A typical night at Cambridge Hammer & Tongue promises poetry… that much is certain. But as the audience eagerly take to their seats on this particular evening in foggy December they are in for a whole host of surprises, as is Hammer & Tongue’s motto: this is rock and roll poetry. With guest act Simon Munnery set to polish off the night, the acts prior were approaching the mic with tremendous force, greeting us with brilliance from every corner, balancing hilarity and heartbreak.
In the safe hands of regular hostess Fay Roberts, a beguiling storyteller herself, we are warmly welcomed to night. We are promised an evening which makes an impression, and Hammer & Tongue certainly hold up their end of the bargain. We revel in the poetic peaks that an event like this can bring to an upstairs bar in the centre of Cambridge. Preparing us for the infamous open slam competition we were graced with the first guest feature of the night in the talented form of James McKay, whose main piece of advice for the evening suggested we all ‘pretend to be Allen Ginsberg’ at least once while writing poetry. McKay seems to try his hand at just about every poetic form he can think of, keeping his audience on their toes, coaxing us into delicious uncertainty. He springs effortlessly from sonnets to free verse; cooing us one moment and having us roaring with laughter the next. James McKay was a perfect opener to the evening of raucous poetic competition and, after a selection of slightly saucy Haikus, we were smitten.
With an explosive sacrificial poem from last month’s winner Rowan James, the open slam was underway. The room was buzzing, every slot had been filled and the competition was hot. (NB – scroll to the bottom of this page here if you don’t know what a slam is – Ed.)
First up we had a H&T first time slammer Louie Werth, whose piece questioned what it takes to write performance poetry. He seemed to have found the correct formula and enticed the audience with his jittery honesty, displaying exquisite natural energy for a first time performer. If Louie was nervous, it certainly didn’t show, as he finished with a terrific score which won him the slam, securing him a place in the regional finals next year. Up second was Carla Keen, with her heightened caricatured poem about marketing and the proposal of “re-branding” Feminism. Carla is a frequent performer and delivers with engaging confidence. Her piece was highly expressive and it is exciting to watch a poet experiment with the role of the narrator in an intense slam situation. Her efforts were not wasted on the Cambridge crowd, warmed to irony, and she finished with a commendable score. Following swiftly and turning the competition on its head was The Rev. Dr. Ian Prolix? (with a deliberate question mark!) who took the concept of the dramatic pause to a whole other level during his opening. His puzzling poetry left the crowd slightly startled in his wake – speechless would be an understatement.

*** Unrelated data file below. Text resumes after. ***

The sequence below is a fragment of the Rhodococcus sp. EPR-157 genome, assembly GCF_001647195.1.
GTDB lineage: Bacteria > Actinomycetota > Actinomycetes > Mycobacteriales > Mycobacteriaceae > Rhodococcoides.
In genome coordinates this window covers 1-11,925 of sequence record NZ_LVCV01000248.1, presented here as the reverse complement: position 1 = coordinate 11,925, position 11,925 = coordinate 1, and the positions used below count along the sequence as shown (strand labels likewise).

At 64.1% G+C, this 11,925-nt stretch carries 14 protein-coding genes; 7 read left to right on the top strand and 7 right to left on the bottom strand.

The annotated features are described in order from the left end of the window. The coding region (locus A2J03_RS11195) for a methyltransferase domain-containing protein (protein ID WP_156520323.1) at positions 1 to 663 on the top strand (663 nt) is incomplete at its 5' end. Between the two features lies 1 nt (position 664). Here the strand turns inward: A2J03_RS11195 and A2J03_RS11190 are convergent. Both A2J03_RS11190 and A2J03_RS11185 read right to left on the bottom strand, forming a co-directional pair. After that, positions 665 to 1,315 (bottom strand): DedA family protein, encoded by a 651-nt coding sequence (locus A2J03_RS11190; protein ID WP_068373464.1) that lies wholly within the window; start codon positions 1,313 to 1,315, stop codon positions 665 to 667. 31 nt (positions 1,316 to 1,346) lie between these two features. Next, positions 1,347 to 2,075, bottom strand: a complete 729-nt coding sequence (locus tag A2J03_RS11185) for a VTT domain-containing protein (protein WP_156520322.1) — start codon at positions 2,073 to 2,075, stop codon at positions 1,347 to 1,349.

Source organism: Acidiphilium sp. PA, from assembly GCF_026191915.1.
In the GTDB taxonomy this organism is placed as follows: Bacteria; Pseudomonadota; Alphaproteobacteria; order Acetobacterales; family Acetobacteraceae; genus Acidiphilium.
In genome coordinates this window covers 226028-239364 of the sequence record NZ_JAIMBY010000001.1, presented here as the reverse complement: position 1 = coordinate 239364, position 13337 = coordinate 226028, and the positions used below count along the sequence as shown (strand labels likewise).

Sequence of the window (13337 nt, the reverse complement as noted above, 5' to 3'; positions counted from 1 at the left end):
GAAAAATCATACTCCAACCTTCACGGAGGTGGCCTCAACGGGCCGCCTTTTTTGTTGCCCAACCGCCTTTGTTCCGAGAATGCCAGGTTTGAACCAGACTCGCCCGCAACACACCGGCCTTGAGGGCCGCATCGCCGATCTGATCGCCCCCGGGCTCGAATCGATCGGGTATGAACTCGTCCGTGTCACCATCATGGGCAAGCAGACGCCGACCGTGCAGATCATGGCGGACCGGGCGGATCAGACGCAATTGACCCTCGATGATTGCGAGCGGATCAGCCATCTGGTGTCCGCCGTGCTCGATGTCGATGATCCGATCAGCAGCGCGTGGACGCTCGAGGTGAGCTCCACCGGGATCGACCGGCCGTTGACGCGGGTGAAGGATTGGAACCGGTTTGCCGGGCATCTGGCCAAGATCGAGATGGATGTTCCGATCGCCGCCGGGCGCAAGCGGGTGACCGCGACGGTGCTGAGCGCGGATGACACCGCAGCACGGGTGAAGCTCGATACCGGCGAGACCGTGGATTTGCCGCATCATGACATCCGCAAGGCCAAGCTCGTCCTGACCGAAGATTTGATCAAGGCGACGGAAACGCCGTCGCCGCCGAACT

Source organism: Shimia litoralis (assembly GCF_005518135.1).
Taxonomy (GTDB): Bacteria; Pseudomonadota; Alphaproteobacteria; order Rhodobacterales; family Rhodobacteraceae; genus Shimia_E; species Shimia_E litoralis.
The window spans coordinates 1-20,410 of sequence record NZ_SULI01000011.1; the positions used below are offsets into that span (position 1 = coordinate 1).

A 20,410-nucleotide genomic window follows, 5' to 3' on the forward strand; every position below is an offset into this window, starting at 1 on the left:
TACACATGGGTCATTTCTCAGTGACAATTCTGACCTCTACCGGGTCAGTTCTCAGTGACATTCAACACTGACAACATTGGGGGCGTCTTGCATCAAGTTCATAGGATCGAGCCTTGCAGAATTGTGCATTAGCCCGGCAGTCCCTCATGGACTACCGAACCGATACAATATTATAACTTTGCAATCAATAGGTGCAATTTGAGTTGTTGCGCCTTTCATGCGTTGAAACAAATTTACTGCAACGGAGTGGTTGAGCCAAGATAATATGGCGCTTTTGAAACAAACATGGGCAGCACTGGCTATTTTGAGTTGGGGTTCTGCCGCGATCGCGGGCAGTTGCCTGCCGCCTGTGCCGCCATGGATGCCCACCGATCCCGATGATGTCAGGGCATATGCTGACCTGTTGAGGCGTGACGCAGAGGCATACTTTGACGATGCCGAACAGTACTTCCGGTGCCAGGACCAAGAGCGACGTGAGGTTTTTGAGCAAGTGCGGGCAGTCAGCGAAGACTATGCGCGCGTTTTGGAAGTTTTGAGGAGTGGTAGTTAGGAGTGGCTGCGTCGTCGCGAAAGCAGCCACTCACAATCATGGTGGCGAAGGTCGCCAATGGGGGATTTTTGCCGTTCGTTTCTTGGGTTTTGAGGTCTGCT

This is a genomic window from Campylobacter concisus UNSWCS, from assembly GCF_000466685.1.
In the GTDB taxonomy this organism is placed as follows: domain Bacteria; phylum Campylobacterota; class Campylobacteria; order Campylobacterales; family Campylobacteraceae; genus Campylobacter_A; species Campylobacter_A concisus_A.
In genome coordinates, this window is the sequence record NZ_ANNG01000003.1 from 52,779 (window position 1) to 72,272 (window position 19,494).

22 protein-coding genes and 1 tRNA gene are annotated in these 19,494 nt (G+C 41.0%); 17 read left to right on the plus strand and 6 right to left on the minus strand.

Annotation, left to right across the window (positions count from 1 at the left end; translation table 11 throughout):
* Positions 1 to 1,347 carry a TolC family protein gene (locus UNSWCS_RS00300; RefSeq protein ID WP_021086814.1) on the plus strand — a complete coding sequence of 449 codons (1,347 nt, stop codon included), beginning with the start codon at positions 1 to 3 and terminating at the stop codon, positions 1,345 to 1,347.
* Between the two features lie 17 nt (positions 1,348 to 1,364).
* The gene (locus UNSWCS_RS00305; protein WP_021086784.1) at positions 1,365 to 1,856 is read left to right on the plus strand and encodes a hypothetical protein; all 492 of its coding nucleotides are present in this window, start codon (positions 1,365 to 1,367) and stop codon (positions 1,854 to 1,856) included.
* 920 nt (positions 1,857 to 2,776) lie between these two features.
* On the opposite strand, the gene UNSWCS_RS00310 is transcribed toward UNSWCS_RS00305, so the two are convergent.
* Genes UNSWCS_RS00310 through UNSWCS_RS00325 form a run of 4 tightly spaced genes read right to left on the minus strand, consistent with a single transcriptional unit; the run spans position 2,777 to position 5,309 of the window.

Returning to the stage following her confident début at last month’s slam was Tink Radley, whose charming stage-presence invited us into the saddened stories of her narrator with ease. After briefly apologising for not attempting comedy, Tink won-over the crowd with her undoubtedly “unapologetic” poetry. Her storytelling techniques were soft and accessible, despite the darkened subject matter. Another second-timer to take to the stage was Lindum Greene, who, despite a seemingly harsh set of scores from the judges, was heavily supported by the audience, as she transported us momentarily into a dreamscape of gentle but passionate storytelling. However, there were dubious murmurs from the familiar slam crowd members as she took on the challenge of reciting two poems in her time-slot. While there are no strict rules against this, a typical audience might be expecting a singular solid poem from each competitor, and performing two of very similar style may have put Lindum at a disadvantage from more disapproving judges. Next was Richard Carryngton who presented us with a collection of hilarious yet seemingly unconnected outbursts. His performance was entertaining but needed more focus to match his competition for the evening. The talented Jade Rivers followed with a starkly honest tale recalling a drunken route to a blind date. Jade’s delivery was laid-back, and she read with endearing calmness. Her natural comic timing allowed us some interspersed giggles at her fated fable; a clear crowd favourite landing her a triumphant second-place.
The final competitor of the evening was James Sarek, whose dry, yet humorous delivery style was perhaps overshadowed by the previous, more comedic poets of the evening. The open slam is always varied and highly ambiguous, and the majority of the performers this month seemed to favour comedy within their work. Perhaps this was down to the presence of the hilarious Simon Munnery, filling the prestigious Hammer & Tongue feature slot in a break from the comedy circuit. Munnery reminds me of how I imagine Bill Nighy would be at a dinner party. He is extremely sharp, and the laughs appeared to cascade uncontrollably from the audience, as each quip comes almost unexpectedly in moments of witty quick-fire. We barely have time to catch our breath between sections, and although his set strongly echoed the routine of a stand-up, his poetic segments were not uncherished.
Hammer & Tongue is certainly Cambridge’s top pick for performance poetry, each event is unfailingly full of surprises and never ceases to attract attention. With a huge array of featured acts throughout the year and prominent open slam spots available, it is definitely worth marking this as a regular event on your calender.
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